This is more of a must-click link thing, because Ben Badler is the expert here and over at Baseball America he explains how teams have, since the dawn of the international bonus caps in 2011, circumvented the rules.
Not surprisingly, the way rules are circumvented enrich some — trainers; owners who are paying less for international talent — and cost poor, young players. Nor surprisingly Major League Baseball doesn’t really enforce its own rules that much. It would if bonus expenditures were dramatically enhanced, but breaking the rules here and there to get around restrictions appears to be less than a petty misdemeanor in the eyes of the league.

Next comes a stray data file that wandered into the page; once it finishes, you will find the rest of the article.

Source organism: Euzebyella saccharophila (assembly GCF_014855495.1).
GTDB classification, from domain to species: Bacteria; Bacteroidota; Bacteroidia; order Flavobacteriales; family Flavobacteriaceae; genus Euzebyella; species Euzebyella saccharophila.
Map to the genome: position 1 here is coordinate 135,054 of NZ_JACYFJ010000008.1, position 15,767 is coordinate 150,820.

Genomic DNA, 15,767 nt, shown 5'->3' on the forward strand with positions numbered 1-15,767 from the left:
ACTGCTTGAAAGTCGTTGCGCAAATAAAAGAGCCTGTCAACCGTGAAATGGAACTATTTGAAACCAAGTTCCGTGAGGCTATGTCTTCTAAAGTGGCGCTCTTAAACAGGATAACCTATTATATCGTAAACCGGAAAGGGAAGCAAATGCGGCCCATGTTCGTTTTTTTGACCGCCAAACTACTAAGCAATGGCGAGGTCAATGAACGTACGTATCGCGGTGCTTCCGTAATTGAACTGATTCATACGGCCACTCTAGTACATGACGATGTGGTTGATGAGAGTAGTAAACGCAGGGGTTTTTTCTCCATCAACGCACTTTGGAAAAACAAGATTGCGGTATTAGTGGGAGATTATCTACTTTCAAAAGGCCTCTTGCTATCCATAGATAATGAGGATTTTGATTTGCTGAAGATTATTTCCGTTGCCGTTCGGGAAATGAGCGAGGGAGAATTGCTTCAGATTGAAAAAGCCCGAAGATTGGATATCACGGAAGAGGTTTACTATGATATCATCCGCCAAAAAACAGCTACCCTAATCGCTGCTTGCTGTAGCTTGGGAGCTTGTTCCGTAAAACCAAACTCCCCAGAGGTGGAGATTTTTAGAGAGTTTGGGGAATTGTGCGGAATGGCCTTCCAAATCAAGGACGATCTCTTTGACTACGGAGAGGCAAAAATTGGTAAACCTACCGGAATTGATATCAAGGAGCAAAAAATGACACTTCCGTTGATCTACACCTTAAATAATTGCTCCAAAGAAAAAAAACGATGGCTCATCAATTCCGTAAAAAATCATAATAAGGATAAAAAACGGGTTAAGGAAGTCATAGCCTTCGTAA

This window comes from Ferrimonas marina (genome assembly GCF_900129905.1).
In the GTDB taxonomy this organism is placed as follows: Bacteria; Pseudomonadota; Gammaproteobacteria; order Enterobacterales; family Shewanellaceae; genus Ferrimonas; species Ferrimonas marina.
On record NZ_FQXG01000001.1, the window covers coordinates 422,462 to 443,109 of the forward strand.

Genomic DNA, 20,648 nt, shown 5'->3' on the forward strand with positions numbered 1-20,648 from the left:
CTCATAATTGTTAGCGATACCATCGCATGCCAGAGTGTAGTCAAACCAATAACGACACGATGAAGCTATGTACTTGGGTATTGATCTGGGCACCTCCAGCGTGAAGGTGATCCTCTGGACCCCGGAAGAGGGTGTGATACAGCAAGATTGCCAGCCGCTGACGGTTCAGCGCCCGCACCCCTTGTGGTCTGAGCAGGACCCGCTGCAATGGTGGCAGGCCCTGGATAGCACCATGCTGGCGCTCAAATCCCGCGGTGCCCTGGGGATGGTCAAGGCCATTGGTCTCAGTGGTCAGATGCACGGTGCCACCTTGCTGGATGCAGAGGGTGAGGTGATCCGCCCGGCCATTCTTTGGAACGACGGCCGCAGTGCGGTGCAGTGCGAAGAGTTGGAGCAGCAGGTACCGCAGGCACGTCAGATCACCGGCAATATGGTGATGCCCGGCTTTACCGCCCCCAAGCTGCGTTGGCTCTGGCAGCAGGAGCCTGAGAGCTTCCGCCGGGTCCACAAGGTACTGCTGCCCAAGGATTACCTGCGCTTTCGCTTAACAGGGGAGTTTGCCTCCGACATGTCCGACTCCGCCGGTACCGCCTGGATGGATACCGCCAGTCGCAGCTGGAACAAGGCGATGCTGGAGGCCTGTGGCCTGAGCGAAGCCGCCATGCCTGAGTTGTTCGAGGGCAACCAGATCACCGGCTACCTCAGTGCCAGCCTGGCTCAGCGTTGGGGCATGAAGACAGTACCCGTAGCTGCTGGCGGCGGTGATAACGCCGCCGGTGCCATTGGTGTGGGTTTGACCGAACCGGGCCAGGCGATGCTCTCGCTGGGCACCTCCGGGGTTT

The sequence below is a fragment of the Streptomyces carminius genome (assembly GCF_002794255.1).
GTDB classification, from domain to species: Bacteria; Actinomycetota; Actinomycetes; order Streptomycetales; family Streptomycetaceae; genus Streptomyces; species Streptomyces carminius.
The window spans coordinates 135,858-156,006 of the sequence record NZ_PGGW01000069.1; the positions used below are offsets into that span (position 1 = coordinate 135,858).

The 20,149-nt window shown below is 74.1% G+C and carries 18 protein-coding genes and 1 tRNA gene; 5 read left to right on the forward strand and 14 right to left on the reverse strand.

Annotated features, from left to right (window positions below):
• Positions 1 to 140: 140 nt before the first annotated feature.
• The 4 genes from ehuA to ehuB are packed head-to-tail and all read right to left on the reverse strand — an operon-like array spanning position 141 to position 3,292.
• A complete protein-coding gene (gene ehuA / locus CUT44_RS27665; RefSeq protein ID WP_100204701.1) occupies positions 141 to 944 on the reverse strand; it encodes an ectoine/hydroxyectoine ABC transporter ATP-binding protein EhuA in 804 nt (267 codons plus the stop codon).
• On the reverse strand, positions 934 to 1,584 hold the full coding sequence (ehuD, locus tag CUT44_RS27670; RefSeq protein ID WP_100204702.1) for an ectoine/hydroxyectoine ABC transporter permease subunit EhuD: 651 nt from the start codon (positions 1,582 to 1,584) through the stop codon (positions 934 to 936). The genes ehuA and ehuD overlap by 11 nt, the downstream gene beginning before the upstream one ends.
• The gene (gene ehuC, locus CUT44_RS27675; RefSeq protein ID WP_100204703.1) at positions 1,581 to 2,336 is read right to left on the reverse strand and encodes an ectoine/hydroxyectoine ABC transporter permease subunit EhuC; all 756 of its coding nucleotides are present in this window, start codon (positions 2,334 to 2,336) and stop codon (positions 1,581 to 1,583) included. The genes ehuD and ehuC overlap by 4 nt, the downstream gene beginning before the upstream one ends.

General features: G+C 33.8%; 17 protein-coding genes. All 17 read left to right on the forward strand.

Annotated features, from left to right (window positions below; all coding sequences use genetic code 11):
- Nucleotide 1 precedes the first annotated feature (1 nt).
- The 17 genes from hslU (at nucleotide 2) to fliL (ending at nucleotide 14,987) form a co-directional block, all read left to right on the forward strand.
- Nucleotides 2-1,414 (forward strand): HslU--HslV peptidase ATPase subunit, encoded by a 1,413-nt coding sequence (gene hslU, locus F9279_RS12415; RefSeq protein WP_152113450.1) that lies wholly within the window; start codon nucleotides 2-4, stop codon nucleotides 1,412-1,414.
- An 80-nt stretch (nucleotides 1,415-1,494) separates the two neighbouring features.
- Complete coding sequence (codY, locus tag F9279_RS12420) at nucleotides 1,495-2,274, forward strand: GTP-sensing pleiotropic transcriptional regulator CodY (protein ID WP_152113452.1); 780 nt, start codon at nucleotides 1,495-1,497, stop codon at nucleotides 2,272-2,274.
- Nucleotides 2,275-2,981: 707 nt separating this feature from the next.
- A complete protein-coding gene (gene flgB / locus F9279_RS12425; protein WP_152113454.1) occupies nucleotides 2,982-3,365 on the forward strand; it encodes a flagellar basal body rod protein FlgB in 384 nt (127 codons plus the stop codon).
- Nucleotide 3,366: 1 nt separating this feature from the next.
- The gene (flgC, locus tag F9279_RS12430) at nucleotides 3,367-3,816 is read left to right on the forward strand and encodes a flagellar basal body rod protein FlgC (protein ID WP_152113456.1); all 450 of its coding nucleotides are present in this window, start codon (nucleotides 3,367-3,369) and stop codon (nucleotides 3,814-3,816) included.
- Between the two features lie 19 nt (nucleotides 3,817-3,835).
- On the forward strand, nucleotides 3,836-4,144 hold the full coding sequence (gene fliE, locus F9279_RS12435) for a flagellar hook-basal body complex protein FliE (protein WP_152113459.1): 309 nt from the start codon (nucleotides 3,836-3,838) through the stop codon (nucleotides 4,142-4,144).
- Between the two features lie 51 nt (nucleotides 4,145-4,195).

Like anything else: when you make rules which restrict what people would be doing anyway (i.e. spending money to get the best talent) people are going to find a way to do what they wanted to do anyway. And when that happens, it’s probably a good idea to look at the rules and ask what the heck the point of them was in the first place.